At The Movies 09.10.10
 
This is Ron Salfen, “At The Movies,” and here’s my commentary on a film opening this week at The Majestic Theater in Greenville :
 
            Yes, “Going The Distance” is both scatological and funny.  If you don’t like the raunchy humor, don’t go see it.  But it’s both a sensitive and hilarious treatment of a subject that has affected a lot of people:  long-distance relationships.
            We started telling our stories about long-distance relationships even before we went to this film.  Everybody who’s done this has vivid memoires of their experience.  And what are the chances of everything actually working out in the end?  Well, perhaps that depends on just how much of a romantic you really are.
            Justin Long plays Garrett, a 30-something guy who lives with a roommate, Dan (Charlie Day) in New York City, working for a small record label, but frustrated that he winds up promoting “kid pop” groups rather than the music he really enjoys.  His other best buddy, besides Dan, is Box (Jason Sudeikis), and they don’t mind at all discussing the details of each other’s dating lives.  It seems they’re sort of stuck in a post-adolescent serial-newbie phase.  Garrett’s latest failure involves the miscommunication about a birthday present:  she told him she didn’t need one, he takes her at her word, but wait, there was a hidden message there:  she was really telling him it wasn’t about the gift, but he was supposed to understand that he now should buy her something after he’d had permission not to, just to demonstrate his commitment to her…..ah, never mind.  It’s funnier as a comedy skit.  And they do that really well in this fresh take on post-modern relationships. 
            Garrett meets Erin (Drew Barrymore) while trying to cut in front of her at a video game at a bar.  They don’t begin well.  But they soon discover they have much in common (starting with liking the same video game).  They enjoy each other’s company that evening, and jump into bed happily.  But the next morning, as she’s quietly gathering her clothes and trying to tiptoe out the door (this is the new how-do-you-do?), they actually have a real conversation, go to breakfast, and confess to each other that they aren’t really ready to begin an actual relationship right now.  He’s just rebounding, she’s a newspaper intern who’s only in town for the summer, and then she returns to grad school at Stanford (she explains that her “life schedule” got delayed by chasing a previous relationship that didn’t work out).  So now, free to not have to worry about the “c” word (commitment), they have a fantastic time together---relaxed and easygoing and fun.  And when the summer is over, they find themselves doing exactly what they said they weren’t going to do:  wanting to talk about how they are going to maintain this unexpected long-distance relationship.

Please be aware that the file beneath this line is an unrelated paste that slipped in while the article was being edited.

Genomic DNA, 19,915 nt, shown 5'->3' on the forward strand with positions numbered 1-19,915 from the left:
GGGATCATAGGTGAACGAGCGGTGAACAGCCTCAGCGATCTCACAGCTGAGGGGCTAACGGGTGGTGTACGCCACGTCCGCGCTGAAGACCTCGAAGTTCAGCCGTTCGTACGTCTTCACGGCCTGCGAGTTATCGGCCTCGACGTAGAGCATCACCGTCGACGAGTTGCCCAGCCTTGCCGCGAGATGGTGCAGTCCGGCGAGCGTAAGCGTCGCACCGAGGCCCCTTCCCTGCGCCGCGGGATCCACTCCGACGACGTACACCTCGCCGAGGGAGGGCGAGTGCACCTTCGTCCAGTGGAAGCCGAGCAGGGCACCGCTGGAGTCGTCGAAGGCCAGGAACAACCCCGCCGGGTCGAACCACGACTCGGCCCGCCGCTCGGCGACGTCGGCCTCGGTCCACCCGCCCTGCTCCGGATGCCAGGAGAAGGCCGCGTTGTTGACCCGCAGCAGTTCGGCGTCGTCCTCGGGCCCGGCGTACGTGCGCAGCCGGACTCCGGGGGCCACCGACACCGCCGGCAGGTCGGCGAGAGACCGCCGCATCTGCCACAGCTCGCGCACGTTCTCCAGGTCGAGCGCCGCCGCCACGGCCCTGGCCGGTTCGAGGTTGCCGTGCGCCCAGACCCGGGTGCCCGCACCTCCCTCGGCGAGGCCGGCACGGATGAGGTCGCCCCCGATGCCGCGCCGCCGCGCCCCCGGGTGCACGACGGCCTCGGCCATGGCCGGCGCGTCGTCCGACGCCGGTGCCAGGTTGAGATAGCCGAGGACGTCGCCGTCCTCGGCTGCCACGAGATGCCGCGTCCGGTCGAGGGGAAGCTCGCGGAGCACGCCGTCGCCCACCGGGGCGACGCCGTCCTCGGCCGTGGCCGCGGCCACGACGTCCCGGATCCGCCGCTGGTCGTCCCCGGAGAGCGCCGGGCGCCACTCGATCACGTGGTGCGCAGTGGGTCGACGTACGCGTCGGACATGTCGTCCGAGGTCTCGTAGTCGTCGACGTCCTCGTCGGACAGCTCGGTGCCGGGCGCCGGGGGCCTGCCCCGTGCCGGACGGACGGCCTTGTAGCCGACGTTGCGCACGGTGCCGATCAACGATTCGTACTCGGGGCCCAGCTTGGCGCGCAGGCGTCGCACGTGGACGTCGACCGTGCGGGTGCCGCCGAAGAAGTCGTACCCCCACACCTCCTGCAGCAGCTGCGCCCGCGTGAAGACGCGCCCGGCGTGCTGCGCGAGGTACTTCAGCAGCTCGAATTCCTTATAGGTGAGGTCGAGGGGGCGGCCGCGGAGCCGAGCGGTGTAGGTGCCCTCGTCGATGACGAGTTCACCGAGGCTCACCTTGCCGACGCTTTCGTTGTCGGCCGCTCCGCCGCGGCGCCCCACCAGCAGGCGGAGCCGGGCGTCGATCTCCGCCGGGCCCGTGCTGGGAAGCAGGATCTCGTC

They text each other (the texting appears on the screen, like a subtitle, which is an interesting way to deal with a very common form of communication).  They talk on the phone late at night (including one botched attempt at phone sex).  They “act out” with co-workers and friends their frustration over missing each other constantly.  Erin lives with her sister, Corinne (Christina Applegate, also a veteran of television comedy), and her husband and daughter, and they accidentally get an eyeful when Garrett arrives for a surprise visit (another clever use of embarrassment humor).  But several months pass, and here they are:  across the country from each other, and traveling is very expensive.  Erin receives a really good job offer at the San Francisco Chronicle, her dream job, really, in an industry that’s constantly re-trenching, and now she has to decide whether to accept it or just pack up and move back to New York City and wait tables again.  He’s looked for work on the West Coast, but can’t find any in his field, either.  So, what do they do?  Forget it?  One of them sacrifices a meaningful career so they can be together?  And if that happens, how long before the resentment sets in?  This is just really difficult.
            Justin Long and Drew Barrymore are very believable in the romancing part (rumors are that life imitates art).  Humor abounds, but it’s a serious situation:  one that will invoke plenty of memories, both good and bad, in a lot of viewers.
 
This is Ron Salfen, “At the Movies,” for 93.5 KICK-FM